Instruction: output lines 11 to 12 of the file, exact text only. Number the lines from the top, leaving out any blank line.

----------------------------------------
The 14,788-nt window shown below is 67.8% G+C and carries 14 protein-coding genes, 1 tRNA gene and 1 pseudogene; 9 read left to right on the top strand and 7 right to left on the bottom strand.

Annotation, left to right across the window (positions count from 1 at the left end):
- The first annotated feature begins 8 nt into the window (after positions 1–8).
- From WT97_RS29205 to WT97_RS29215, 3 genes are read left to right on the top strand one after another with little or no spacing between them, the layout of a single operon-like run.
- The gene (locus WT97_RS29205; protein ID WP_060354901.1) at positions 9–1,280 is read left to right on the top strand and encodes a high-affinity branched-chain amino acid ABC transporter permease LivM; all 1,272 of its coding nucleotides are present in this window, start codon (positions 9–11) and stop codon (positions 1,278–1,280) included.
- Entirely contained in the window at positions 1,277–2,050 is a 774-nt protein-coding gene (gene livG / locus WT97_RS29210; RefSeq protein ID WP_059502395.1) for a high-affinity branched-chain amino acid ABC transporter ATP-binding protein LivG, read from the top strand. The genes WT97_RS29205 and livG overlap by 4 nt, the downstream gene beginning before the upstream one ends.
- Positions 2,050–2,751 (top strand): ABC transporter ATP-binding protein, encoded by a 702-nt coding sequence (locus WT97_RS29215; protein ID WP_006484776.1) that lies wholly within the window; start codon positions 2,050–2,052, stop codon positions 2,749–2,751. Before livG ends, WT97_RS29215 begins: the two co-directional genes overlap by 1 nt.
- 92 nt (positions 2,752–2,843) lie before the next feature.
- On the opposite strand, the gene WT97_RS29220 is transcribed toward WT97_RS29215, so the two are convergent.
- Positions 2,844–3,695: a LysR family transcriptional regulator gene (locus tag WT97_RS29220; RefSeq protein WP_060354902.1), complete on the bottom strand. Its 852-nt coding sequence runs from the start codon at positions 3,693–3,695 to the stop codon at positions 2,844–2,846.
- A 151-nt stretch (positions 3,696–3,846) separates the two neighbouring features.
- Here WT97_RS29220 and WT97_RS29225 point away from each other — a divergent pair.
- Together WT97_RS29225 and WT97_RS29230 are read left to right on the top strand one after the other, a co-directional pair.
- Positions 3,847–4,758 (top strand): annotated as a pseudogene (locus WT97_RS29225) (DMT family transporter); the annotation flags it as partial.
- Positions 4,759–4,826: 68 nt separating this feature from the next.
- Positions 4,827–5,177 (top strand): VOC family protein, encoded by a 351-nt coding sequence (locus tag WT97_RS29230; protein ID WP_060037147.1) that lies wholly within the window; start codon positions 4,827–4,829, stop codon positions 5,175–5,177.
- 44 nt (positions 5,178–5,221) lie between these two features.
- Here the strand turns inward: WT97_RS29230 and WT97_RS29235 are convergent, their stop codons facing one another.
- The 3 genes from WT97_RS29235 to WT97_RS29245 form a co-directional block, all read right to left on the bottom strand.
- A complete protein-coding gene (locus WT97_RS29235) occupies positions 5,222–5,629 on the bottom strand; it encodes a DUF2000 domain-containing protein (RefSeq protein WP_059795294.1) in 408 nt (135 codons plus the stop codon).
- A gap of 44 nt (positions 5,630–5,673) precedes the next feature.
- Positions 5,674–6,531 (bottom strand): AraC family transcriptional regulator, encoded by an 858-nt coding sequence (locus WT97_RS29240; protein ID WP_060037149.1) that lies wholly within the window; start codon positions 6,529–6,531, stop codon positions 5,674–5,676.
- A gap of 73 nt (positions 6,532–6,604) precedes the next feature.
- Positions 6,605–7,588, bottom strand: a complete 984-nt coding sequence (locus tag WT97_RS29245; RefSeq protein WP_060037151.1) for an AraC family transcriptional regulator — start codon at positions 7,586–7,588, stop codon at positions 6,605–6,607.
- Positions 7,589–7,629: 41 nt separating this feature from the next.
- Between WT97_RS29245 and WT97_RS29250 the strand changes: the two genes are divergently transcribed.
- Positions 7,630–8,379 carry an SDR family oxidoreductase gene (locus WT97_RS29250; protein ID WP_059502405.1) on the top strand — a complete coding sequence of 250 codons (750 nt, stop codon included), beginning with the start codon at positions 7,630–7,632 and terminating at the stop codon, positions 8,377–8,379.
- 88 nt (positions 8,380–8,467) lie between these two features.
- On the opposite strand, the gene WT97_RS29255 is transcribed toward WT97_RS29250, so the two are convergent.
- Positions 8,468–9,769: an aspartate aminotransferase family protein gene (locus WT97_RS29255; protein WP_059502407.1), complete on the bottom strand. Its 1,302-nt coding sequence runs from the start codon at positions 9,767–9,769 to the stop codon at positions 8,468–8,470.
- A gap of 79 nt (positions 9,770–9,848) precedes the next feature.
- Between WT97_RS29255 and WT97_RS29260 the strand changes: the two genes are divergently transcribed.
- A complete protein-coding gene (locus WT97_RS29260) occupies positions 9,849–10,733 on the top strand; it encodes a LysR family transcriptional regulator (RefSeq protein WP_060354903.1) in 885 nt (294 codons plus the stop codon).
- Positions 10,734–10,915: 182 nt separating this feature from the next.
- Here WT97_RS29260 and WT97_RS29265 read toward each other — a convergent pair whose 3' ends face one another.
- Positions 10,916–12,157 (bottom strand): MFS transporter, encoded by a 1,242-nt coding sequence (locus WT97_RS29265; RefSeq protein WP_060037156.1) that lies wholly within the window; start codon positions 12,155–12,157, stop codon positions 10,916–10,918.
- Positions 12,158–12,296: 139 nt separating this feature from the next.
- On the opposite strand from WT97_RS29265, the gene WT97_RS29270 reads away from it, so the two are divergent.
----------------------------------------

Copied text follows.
- A 151-nt stretch (positions 3,696–3,846) separates the two neighbouring features.
- Here WT97_RS29220 and WT97_RS29225 point away from each other — a divergent pair.